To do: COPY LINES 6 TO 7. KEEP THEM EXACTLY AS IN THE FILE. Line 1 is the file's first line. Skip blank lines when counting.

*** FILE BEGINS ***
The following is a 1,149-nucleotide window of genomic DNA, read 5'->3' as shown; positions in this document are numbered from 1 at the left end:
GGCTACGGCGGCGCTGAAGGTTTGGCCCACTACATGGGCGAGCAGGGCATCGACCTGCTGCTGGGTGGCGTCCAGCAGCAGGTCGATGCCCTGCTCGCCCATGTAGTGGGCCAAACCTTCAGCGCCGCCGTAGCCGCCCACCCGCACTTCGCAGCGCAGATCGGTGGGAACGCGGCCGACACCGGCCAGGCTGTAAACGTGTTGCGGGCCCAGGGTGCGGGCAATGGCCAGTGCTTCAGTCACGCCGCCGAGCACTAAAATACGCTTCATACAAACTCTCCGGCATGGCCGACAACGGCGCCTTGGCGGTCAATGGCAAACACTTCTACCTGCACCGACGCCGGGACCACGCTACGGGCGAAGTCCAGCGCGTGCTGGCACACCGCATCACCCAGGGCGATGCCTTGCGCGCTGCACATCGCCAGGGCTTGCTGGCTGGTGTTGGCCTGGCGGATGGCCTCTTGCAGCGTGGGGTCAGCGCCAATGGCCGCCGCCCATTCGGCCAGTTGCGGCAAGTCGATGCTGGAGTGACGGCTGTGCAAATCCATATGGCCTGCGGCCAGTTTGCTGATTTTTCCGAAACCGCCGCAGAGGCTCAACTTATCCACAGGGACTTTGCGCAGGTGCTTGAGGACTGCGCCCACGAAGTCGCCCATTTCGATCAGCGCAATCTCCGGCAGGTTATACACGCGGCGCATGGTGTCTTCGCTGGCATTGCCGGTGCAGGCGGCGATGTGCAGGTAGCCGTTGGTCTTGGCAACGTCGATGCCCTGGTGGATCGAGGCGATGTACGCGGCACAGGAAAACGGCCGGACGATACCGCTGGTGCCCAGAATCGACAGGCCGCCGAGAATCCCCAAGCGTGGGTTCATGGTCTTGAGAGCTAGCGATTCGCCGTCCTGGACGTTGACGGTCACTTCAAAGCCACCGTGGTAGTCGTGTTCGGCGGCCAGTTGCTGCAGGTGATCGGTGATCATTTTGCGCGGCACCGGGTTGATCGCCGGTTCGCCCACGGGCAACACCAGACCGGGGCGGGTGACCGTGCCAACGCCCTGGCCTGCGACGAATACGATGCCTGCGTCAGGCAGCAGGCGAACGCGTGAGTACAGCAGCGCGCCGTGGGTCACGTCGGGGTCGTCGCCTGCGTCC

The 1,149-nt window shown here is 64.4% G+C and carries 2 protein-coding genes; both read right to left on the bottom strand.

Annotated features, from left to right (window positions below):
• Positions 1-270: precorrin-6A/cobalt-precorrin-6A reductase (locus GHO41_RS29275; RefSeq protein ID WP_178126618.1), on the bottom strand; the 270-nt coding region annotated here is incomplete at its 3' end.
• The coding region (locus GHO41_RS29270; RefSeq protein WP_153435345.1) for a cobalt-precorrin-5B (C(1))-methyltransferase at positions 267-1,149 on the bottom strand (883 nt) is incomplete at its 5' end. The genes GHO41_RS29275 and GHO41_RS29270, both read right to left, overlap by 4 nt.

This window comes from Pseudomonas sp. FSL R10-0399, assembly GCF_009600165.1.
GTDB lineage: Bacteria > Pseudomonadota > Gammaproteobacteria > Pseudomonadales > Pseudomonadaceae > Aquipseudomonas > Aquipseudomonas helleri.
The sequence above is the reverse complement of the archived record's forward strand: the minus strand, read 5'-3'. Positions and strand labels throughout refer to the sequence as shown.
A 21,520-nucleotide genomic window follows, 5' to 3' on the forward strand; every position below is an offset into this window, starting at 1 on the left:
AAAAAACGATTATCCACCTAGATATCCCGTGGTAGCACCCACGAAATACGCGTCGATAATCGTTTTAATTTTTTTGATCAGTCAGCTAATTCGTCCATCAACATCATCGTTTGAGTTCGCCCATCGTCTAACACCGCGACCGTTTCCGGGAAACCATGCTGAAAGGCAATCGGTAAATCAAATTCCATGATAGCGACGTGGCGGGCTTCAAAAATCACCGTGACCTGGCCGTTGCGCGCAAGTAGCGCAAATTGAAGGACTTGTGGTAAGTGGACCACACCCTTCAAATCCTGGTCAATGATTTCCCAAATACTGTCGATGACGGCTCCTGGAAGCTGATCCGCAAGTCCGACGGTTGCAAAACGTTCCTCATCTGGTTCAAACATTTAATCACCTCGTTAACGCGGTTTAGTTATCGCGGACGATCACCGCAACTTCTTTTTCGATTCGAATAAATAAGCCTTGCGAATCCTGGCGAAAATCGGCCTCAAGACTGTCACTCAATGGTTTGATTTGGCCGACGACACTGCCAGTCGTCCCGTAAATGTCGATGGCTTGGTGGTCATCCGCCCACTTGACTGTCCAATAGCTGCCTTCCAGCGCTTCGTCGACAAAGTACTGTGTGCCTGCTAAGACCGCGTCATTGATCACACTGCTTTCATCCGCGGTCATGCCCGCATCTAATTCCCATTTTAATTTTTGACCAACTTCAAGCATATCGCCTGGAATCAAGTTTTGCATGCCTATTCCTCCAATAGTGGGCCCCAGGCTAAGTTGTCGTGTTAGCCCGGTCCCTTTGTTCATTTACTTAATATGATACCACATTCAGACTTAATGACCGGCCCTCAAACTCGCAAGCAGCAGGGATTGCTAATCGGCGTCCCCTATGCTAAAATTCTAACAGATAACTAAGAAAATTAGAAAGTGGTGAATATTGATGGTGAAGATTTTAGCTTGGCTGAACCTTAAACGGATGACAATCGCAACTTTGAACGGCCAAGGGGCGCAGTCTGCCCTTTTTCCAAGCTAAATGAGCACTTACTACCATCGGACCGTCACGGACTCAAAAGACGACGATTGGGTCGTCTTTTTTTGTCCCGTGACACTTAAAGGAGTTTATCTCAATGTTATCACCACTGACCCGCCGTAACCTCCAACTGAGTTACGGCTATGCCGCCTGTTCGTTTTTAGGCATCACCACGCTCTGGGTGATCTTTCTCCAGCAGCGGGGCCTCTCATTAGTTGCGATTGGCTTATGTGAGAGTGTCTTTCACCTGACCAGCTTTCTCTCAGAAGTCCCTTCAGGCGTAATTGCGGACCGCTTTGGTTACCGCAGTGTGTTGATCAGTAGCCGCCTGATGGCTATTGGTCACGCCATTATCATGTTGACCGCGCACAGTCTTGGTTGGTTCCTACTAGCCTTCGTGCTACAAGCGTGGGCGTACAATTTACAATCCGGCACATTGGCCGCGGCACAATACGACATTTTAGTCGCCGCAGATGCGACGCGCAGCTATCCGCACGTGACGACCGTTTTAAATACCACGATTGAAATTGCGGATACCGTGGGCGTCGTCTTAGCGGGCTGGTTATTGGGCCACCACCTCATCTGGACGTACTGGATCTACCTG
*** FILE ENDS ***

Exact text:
• The coding region (locus GHO41_RS29270; RefSeq protein WP_153435345.1) for a cobalt-precorrin-5B (C(1))-methyltransferase at positions 267-1,149 on the bottom strand (883 nt) is incomplete at its 5' end. The genes GHO41_RS29275 and GHO41_RS29270, both read right to left, overlap by 4 nt.

This window comes from Pseudomonas sp. FSL R10-0399, assembly GCF_009600165.1.